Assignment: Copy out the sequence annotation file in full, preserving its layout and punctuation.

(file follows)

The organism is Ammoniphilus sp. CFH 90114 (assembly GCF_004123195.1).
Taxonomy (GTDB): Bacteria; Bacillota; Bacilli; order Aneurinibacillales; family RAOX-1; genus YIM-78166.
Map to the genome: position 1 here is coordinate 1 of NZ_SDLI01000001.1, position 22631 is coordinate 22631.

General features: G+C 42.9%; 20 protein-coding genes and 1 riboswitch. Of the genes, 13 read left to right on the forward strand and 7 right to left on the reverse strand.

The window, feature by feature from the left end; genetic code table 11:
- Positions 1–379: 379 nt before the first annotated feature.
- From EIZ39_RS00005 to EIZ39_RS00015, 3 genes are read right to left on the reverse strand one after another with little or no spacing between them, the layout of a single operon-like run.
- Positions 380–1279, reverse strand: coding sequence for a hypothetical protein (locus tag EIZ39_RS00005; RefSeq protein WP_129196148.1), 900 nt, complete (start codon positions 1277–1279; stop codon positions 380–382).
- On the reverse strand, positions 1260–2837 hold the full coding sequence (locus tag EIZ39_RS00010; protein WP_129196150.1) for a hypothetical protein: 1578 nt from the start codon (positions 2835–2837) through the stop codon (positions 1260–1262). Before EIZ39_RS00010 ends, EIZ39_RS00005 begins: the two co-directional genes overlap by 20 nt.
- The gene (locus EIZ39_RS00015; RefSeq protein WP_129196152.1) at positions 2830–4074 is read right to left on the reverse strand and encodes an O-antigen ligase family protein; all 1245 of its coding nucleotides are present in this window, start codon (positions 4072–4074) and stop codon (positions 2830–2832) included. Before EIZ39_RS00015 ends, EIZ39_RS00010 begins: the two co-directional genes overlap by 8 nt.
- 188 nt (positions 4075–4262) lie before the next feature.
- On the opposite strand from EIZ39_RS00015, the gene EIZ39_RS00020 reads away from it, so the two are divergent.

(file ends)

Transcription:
The organism is Ammoniphilus sp. CFH 90114 (assembly GCF_004123195.1).
Taxonomy (GTDB): Bacteria; Bacillota; Bacilli; order Aneurinibacillales; family RAOX-1; genus YIM-78166.
Map to the genome: position 1 here is coordinate 1 of NZ_SDLI01000001.1, position 22631 is coordinate 22631.

General features: G+C 42.9%; 20 protein-coding genes and 1 riboswitch. Of the genes, 13 read left to right on the forward strand and 7 right to left on the reverse strand.

The window, feature by feature from the left end; genetic code table 11:
- Positions 1–379: 379 nt before the first annotated feature.
- From EIZ39_RS00005 to EIZ39_RS00015, 3 genes are read right to left on the reverse strand one after another with little or no spacing between them, the layout of a single operon-like run.
- Positions 380–1279, reverse strand: coding sequence for a hypothetical protein (locus tag EIZ39_RS00005; RefSeq protein WP_129196148.1), 900 nt, complete (start codon positions 1277–1279; stop codon positions 380–382).
- On the reverse strand, positions 1260–2837 hold the full coding sequence (locus tag EIZ39_RS00010; protein WP_129196150.1) for a hypothetical protein: 1578 nt from the start codon (positions 2835–2837) through the stop codon (positions 1260–1262). Before EIZ39_RS00010 ends, EIZ39_RS00005 begins: the two co-directional genes overlap by 20 nt.
- The gene (locus EIZ39_RS00015; RefSeq protein WP_129196152.1) at positions 2830–4074 is read right to left on the reverse strand and encodes an O-antigen ligase family protein; all 1245 of its coding nucleotides are present in this window, start codon (positions 4072–4074) and stop codon (positions 2830–2832) included. Before EIZ39_RS00015 ends, EIZ39_RS00010 begins: the two co-directional genes overlap by 8 nt.
- 188 nt (positions 4075–4262) lie before the next feature.
- On the opposite strand from EIZ39_RS00015, the gene EIZ39_RS00020 reads away from it, so the two are divergent.